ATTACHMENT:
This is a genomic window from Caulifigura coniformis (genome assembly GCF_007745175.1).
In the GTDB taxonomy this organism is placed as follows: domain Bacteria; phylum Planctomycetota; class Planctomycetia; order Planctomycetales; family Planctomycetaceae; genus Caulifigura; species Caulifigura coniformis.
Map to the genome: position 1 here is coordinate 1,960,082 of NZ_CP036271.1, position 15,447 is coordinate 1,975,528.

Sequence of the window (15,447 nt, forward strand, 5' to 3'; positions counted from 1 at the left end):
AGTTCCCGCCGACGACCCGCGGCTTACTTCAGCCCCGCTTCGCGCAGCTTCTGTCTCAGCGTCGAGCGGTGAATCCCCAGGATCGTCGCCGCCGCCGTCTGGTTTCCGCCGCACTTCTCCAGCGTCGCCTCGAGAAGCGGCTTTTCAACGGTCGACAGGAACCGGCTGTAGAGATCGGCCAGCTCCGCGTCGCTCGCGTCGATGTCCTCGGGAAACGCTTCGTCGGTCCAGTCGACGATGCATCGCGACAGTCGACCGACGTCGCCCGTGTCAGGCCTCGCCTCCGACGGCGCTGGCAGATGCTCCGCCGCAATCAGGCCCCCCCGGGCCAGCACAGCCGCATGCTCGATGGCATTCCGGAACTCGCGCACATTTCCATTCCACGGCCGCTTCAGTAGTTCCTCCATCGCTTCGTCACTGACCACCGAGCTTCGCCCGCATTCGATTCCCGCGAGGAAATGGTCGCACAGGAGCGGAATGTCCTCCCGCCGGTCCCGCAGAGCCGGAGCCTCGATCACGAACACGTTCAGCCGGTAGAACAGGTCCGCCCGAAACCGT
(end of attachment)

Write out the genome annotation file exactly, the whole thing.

This is a genomic window from Caulifigura coniformis (genome assembly GCF_007745175.1).
In the GTDB taxonomy this organism is placed as follows: domain Bacteria; phylum Planctomycetota; class Planctomycetia; order Planctomycetales; family Planctomycetaceae; genus Caulifigura; species Caulifigura coniformis.
Map to the genome: position 1 here is coordinate 1,960,082 of NZ_CP036271.1, position 15,447 is coordinate 1,975,528.

Sequence of the window (15,447 nt, forward strand, 5' to 3'; positions counted from 1 at the left end):
AGTTCCCGCCGACGACCCGCGGCTTACTTCAGCCCCGCTTCGCGCAGCTTCTGTCTCAGCGTCGAGCGGTGAATCCCCAGGATCGTCGCCGCCGCCGTCTGGTTTCCGCCGCACTTCTCCAGCGTCGCCTCGAGAAGCGGCTTTTCAACGGTCGACAGGAACCGGCTGTAGAGATCGGCCAGCTCCGCGTCGCTCGCGTCGATGTCCTCGGGAAACGCTTCGTCGGTCCAGTCGACGATGCATCGCGACAGTCGACCGACGTCGCCCGTGTCAGGCCTCGCCTCCGACGGCGCTGGCAGATGCTCCGCCGCAATCAGGCCCCCCCGGGCCAGCACAGCCGCATGCTCGATGGCATTCCGGAACTCGCGCACATTTCCATTCCACGGCCGCTTCAGTAGTTCCTCCATCGCTTCGTCACTGACCACCGAGCTTCGCCCGCATTCGATTCCCGCGAGGAAATGGTCGCACAGGAGCGGAATGTCCTCCCGCCGGTCCCGCAGAGCCGGAGCCTCGATCACGAACACGTTCAGCCGGTAGAACAGGTCCGCCCGAAACCGT